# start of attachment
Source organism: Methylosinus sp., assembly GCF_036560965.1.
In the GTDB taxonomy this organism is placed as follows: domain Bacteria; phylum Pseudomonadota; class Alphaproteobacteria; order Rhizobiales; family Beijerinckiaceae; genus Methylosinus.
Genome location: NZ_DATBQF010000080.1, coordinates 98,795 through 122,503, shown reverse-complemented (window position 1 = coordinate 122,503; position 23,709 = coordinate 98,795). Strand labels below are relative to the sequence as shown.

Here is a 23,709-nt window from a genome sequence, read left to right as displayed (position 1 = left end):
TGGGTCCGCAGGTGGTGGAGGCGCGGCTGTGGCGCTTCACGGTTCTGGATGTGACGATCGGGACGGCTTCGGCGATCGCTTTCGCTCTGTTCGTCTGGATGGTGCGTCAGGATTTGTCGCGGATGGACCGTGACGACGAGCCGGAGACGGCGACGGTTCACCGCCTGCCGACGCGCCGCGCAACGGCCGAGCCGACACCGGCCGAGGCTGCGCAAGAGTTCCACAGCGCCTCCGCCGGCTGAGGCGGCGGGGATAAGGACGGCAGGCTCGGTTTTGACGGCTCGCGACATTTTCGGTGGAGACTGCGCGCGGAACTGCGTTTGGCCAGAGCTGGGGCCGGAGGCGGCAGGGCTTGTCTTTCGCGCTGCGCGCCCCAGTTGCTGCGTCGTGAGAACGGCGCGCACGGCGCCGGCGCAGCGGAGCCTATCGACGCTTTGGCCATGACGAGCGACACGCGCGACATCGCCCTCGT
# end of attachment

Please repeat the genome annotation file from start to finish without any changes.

Source organism: Methylosinus sp., assembly GCF_036560965.1.
In the GTDB taxonomy this organism is placed as follows: domain Bacteria; phylum Pseudomonadota; class Alphaproteobacteria; order Rhizobiales; family Beijerinckiaceae; genus Methylosinus.
Genome location: NZ_DATBQF010000080.1, coordinates 98,795 through 122,503, shown reverse-complemented (window position 1 = coordinate 122,503; position 23,709 = coordinate 98,795). Strand labels below are relative to the sequence as shown.

Here is a 23,709-nt window from a genome sequence, read left to right as displayed (position 1 = left end):
TGGGTCCGCAGGTGGTGGAGGCGCGGCTGTGGCGCTTCACGGTTCTGGATGTGACGATCGGGACGGCTTCGGCGATCGCTTTCGCTCTGTTCGTCTGGATGGTGCGTCAGGATTTGTCGCGGATGGACCGTGACGACGAGCCGGAGACGGCGACGGTTCACCGCCTGCCGACGCGCCGCGCAACGGCCGAGCCGACACCGGCCGAGGCTGCGCAAGAGTTCCACAGCGCCTCCGCCGGCTGAGGCGGCGGGGATAAGGACGGCAGGCTCGGTTTTGACGGCTCGCGACATTTTCGGTGGAGACTGCGCGCGGAACTGCGTTTGGCCAGAGCTGGGGCCGGAGGCGGCAGGGCTTGTCTTTCGCGCTGCGCGCCCCAGTTGCTGCGTCGTGAGAACGGCGCGCACGGCGCCGGCGCAGCGGAGCCTATCGACGCTTTGGCCATGACGAGCGACACGCGCGACATCGCCCTCGT